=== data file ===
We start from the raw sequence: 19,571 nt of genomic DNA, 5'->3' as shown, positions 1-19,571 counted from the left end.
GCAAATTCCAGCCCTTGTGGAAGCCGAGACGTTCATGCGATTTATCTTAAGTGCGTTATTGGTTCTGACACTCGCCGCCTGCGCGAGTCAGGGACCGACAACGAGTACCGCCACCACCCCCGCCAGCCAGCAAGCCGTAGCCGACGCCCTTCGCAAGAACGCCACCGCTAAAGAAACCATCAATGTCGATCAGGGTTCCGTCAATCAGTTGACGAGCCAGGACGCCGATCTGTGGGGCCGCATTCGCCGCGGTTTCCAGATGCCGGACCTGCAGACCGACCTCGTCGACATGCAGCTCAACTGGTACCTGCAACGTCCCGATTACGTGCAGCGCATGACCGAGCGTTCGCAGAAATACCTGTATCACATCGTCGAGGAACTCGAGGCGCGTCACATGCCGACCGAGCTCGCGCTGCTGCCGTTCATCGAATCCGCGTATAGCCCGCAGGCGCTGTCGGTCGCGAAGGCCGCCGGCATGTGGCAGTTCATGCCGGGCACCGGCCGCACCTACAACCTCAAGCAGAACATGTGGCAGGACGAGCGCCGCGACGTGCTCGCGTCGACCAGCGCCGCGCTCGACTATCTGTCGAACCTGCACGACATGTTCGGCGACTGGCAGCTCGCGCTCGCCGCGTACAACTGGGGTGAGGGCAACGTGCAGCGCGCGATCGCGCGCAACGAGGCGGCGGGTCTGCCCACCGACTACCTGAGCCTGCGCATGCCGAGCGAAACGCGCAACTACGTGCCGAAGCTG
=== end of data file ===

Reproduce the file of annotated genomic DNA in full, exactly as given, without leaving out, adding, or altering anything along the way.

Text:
We start from the raw sequence: 19,571 nt of genomic DNA, 5'->3' as shown, positions 1-19,571 counted from the left end.
GCAAATTCCAGCCCTTGTGGAAGCCGAGACGTTCATGCGATTTATCTTAAGTGCGTTATTGGTTCTGACACTCGCCGCCTGCGCGAGTCAGGGACCGACAACGAGTACCGCCACCACCCCCGCCAGCCAGCAAGCCGTAGCCGACGCCCTTCGCAAGAACGCCACCGCTAAAGAAACCATCAATGTCGATCAGGGTTCCGTCAATCAGTTGACGAGCCAGGACGCCGATCTGTGGGGCCGCATTCGCCGCGGTTTCCAGATGCCGGACCTGCAGACCGACCTCGTCGACATGCAGCTCAACTGGTACCTGCAACGTCCCGATTACGTGCAGCGCATGACCGAGCGTTCGCAGAAATACCTGTATCACATCGTCGAGGAACTCGAGGCGCGTCACATGCCGACCGAGCTCGCGCTGCTGCCGTTCATCGAATCCGCGTATAGCCCGCAGGCGCTGTCGGTCGCGAAGGCCGCCGGCATGTGGCAGTTCATGCCGGGCACCGGCCGCACCTACAACCTCAAGCAGAACATGTGGCAGGACGAGCGCCGCGACGTGCTCGCGTCGACCAGCGCCGCGCTCGACTATCTGTCGAACCTGCACGACATGTTCGGCGACTGGCAGCTCGCGCTCGCCGCGTACAACTGGGGTGAGGGCAACGTGCAGCGCGCGATCGCGCGCAACGAGGCGGCGGGTCTGCCCACCGACTACCTGAGCCTGCGCATGCCGAGCGAAACGCGCAACTACGTGCCGAAGCTG